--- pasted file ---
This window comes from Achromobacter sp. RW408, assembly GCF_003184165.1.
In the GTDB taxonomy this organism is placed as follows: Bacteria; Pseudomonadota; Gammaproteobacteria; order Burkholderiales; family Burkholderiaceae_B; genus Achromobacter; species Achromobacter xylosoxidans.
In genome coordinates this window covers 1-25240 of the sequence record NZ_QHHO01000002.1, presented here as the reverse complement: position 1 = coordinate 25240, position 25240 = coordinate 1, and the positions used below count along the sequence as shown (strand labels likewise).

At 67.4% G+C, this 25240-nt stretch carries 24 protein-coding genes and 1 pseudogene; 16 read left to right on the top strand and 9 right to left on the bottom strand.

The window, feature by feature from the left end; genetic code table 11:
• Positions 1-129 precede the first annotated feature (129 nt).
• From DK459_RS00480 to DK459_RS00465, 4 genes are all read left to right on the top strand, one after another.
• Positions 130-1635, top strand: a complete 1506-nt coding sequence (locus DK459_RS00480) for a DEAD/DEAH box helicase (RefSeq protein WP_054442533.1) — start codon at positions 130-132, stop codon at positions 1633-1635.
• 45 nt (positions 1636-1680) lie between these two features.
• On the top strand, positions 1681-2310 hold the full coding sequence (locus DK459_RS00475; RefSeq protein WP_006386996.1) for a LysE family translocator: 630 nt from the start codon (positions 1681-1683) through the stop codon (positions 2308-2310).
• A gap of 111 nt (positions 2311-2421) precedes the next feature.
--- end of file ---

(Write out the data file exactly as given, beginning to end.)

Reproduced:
This window comes from Achromobacter sp. RW408, assembly GCF_003184165.1.
In the GTDB taxonomy this organism is placed as follows: Bacteria; Pseudomonadota; Gammaproteobacteria; order Burkholderiales; family Burkholderiaceae_B; genus Achromobacter; species Achromobacter xylosoxidans.
In genome coordinates this window covers 1-25240 of the sequence record NZ_QHHO01000002.1, presented here as the reverse complement: position 1 = coordinate 25240, position 25240 = coordinate 1, and the positions used below count along the sequence as shown (strand labels likewise).

At 67.4% G+C, this 25240-nt stretch carries 24 protein-coding genes and 1 pseudogene; 16 read left to right on the top strand and 9 right to left on the bottom strand.

The window, feature by feature from the left end; genetic code table 11:
• Positions 1-129 precede the first annotated feature (129 nt).
• From DK459_RS00480 to DK459_RS00465, 4 genes are all read left to right on the top strand, one after another.
• Positions 130-1635, top strand: a complete 1506-nt coding sequence (locus DK459_RS00480) for a DEAD/DEAH box helicase (RefSeq protein WP_054442533.1) — start codon at positions 130-132, stop codon at positions 1633-1635.
• 45 nt (positions 1636-1680) lie between these two features.
• On the top strand, positions 1681-2310 hold the full coding sequence (locus DK459_RS00475; RefSeq protein WP_006386996.1) for a LysE family translocator: 630 nt from the start codon (positions 1681-1683) through the stop codon (positions 2308-2310).
• A gap of 111 nt (positions 2311-2421) precedes the next feature.